Message for June 6, 2021
For some people it is one of the most painful memories of school and perhaps even childhood itself. Whether it was for a game, a spelling bee or some other activity, the teacher would pick two students to be the team leaders. Those two students would then take turns calling out the names of the classmates whom they wanted to be on their team. What this really was of course was a popularity contest. The number of the unchosen would steadily shrink until the last two students were left; one of their names would be called out and the last child faced utter humiliation. He or she was now on a team by default and not by anyone’s choice.
As I said a moment ago, this was essentially a popularity contest that made the pecking order, who was ‘in’ and who was ‘out’, clear to everyone. The fear of not being included however isn’t just restricted to children as the same fear also troubles many adults. Do I really belong or not? Am I an insider or an outsider? While it may not be obvious at first, that issue is addressed in today’s scripture passage.
It was during the early days of the church and the church was wracked by debate and controversy. The first Christians were of course Jewish and they, quite understandably, kept the laws and traditions that they were used to. They never gave this any real thought but then when some non-Jews began converting to Christianity, the great debate began; did these Gentiles have to become Jewish and keep the Jewish laws and traditions before they could become Christians?
This was the situation when one day an angel told Philip, who was one of the original twelve disciples, to go to the great road that went across the desert from Israel to Egypt. On that road he met an Ethiopian eunuch. We don’t know what his name was, but he was a very important official in the royal Ethiopian court and was on his way home from Jerusalem. He was riding in his chariot and reading a scroll of the prophet Isaiah out loud. Philip heard him and asked him if he understood what he was reading. The answer was an honest ‘no’ and so Philip offered to explain it to him. The Ethiopian invited Philip to ride along with him and then Philip explained the meaning of the passage, saying that it was really about Jesus. The Ethiopian was so inspired by what Phillip had to say that when they came to a small pool of water, he asked if he could be baptized right then and there. “Look” he said, “here is water. What can stand in the way of my being baptized?”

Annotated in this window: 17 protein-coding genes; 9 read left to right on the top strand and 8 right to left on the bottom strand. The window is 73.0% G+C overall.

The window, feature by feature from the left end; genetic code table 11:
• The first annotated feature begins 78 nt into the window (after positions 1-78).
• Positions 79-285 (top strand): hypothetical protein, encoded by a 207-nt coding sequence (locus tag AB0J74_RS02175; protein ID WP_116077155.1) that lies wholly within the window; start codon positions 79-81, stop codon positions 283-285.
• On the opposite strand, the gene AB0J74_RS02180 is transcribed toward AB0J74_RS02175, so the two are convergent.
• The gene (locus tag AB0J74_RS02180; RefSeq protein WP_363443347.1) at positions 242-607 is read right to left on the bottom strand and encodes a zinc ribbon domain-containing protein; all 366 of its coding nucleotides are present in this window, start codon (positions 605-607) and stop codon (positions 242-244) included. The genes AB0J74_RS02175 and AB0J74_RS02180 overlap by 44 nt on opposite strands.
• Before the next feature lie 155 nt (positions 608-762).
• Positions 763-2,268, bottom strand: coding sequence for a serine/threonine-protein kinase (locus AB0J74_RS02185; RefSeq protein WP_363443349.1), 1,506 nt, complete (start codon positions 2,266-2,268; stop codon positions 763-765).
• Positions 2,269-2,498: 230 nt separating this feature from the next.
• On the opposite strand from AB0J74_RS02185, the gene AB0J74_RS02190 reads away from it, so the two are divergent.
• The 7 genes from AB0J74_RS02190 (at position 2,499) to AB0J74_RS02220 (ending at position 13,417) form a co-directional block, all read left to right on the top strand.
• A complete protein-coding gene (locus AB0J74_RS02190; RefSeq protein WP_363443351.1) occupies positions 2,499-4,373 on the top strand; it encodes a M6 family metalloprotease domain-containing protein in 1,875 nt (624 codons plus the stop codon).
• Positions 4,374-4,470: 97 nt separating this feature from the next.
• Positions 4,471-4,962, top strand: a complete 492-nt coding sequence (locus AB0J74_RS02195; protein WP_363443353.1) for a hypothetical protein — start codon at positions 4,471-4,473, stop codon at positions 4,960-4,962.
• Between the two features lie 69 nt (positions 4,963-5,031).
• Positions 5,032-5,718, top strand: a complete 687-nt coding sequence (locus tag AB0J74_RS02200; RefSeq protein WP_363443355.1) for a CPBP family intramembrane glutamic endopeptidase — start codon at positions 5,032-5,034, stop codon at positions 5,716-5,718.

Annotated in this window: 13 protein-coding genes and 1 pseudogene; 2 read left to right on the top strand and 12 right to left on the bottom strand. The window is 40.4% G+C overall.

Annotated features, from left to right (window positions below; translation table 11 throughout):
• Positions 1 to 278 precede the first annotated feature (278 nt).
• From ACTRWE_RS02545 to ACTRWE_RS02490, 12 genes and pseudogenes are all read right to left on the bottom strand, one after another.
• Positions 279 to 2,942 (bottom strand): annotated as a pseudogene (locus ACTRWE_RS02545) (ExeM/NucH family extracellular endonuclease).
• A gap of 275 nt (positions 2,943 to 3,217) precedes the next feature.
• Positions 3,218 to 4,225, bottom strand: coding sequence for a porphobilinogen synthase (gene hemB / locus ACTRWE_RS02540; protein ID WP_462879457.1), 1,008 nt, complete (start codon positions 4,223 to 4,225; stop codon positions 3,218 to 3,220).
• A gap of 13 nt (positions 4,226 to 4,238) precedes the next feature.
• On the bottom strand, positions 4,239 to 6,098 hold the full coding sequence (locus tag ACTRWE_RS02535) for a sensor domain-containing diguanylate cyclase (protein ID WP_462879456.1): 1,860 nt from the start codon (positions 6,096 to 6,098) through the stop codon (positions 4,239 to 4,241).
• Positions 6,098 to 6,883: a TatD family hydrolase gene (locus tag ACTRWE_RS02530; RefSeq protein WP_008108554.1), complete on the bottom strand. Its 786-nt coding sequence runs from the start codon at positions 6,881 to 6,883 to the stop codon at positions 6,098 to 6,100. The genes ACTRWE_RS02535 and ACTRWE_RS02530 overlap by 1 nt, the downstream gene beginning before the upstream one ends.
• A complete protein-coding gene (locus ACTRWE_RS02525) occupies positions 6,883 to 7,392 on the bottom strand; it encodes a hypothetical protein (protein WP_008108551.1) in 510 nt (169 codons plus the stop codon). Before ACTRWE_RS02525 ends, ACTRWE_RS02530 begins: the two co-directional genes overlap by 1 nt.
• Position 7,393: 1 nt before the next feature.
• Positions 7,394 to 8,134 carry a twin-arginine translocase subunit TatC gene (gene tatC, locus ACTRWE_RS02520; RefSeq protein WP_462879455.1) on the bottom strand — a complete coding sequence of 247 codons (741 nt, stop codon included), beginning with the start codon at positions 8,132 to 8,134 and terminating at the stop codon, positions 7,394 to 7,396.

Well, there was a lot standing in the way. For starters, this man most certainly was not Jewish and remember, at this point most of the Christians by far were Jews. Above all though, the man was a eunuch. Now this may not seem significant to us but this would have been a big factor in Philip’s decision, simply because the Book of Deuteronomy is very specific; eunuchs were not and could not be a part of the Kingdom of God. As stated in Deuteronomy 23:1: “No one who has been emasculated by crushing or cutting may enter the assembly of the Lord”. The Bible was explicit: since this man was a eunuch, he was expressly forbidden to be a part of the community of faith. And yet, here was this man wanting to be baptized! What was Philip to do?